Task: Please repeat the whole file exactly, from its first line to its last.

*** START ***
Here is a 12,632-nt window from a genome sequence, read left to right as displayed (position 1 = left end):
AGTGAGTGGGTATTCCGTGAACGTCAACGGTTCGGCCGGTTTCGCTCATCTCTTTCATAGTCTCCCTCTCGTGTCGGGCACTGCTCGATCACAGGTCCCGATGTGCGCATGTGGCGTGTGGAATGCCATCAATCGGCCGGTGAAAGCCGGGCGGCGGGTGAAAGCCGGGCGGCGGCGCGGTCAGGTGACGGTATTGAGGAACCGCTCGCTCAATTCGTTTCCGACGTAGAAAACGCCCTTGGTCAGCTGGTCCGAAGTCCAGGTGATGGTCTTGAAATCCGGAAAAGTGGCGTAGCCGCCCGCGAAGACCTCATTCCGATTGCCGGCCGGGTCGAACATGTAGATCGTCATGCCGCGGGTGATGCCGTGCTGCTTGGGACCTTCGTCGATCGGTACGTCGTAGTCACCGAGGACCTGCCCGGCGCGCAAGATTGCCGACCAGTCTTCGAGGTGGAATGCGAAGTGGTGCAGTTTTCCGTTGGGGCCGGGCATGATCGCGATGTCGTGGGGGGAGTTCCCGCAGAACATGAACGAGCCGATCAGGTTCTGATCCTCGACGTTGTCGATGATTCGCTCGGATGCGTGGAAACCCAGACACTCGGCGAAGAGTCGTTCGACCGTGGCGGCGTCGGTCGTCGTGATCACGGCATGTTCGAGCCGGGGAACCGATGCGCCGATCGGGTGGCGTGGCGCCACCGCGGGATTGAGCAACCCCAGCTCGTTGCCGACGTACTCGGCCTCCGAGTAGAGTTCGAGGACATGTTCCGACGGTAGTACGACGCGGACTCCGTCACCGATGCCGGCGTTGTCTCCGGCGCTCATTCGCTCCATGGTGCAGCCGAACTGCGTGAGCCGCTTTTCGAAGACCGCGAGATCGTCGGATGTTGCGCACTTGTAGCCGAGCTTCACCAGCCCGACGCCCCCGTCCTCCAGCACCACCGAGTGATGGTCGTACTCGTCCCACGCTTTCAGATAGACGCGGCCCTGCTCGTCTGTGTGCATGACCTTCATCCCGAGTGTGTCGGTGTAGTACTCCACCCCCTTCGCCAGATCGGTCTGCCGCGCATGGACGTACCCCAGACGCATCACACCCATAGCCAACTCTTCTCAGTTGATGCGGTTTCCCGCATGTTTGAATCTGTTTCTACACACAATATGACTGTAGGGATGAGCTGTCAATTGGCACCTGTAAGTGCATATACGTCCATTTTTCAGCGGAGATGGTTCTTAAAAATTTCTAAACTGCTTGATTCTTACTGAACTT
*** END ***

Here is a 12,632-nt window from a genome sequence, read left to right as displayed (position 1 = left end):
AGTGAGTGGGTATTCCGTGAACGTCAACGGTTCGGCCGGTTTCGCTCATCTCTTTCATAGTCTCCCTCTCGTGTCGGGCACTGCTCGATCACAGGTCCCGATGTGCGCATGTGGCGTGTGGAATGCCATCAATCGGCCGGTGAAAGCCGGGCGGCGGGTGAAAGCCGGGCGGCGGCGCGGTCAGGTGACGGTATTGAGGAACCGCTCGCTCAATTCGTTTCCGACGTAGAAAACGCCCTTGGTCAGCTGGTCCGAAGTCCAGGTGATGGTCTTGAAATCCGGAAAAGTGGCGTAGCCGCCCGCGAAGACCTCATTCCGATTGCCGGCCGGGTCGAACATGTAGATCGTCATGCCGCGGGTGATGCCGTGCTGCTTGGGACCTTCGTCGATCGGTACGTCGTAGTCACCGAGGACCTGCCCGGCGCGCAAGATTGCCGACCAGTCTTCGAGGTGGAATGCGAAGTGGTGCAGTTTTCCGTTGGGGCCGGGCATGATCGCGATGTCGTGGGGGGAGTTCCCGCAGAACATGAACGAGCCGATCAGGTTCTGATCCTCGACGTTGTCGATGATTCGCTCGGATGCGTGGAAACCCAGACACTCGGCGAAGAGTCGTTCGACCGTGGCGGCGTCGGTCGTCGTGATCACGGCATGTTCGAGCCGGGGAACCGATGCGCCGATCGGGTGGCGTGGCGCCACCGCGGGATTGAGCAACCCCAGCTCGTTGCCGACGTACTCGGCCTCCGAGTAGAGTTCGAGGACATGTTCCGACGGTAGTACGACGCGGACTCCGTCACCGATGCCGGCGTTGTCTCCGGCGCTCATTCGCTCCATGGTGCAGCCGAACTGCGTGAGCCGCTTTTCGAAGACCGCGAGATCGTCGGATGTTGCGCACTTGTAGCCGAGCTTCACCAGCCCGACGCCCCCGTCCTCCAGCACCACCGAGTGATGGTCGTACTCGTCCCACGCTTTCAGATAGACGCGGCCCTGCTCGTCTGTGTGCATGACCTTCATCCCGAGTGTGTCGGTGTAGTACTCCACCCCCTTCGCCAGATCGGTCTGCCGCGCATGGACGTACCCCAGACGCATCACACCCATAGCCAACTCTTCTCAGTTGATGCGGTTTCCCGCATGTTTGAATCTGTTTCTACACACAATATGACTGTAGGGATGAGCTGTCAATTGGCACCTGTAAGTGCATATACGTCCATTTTTCAGCGGAGATGGTTCTTAAAAATTTCTAAACTGCTTGATTCTTACTGAACTT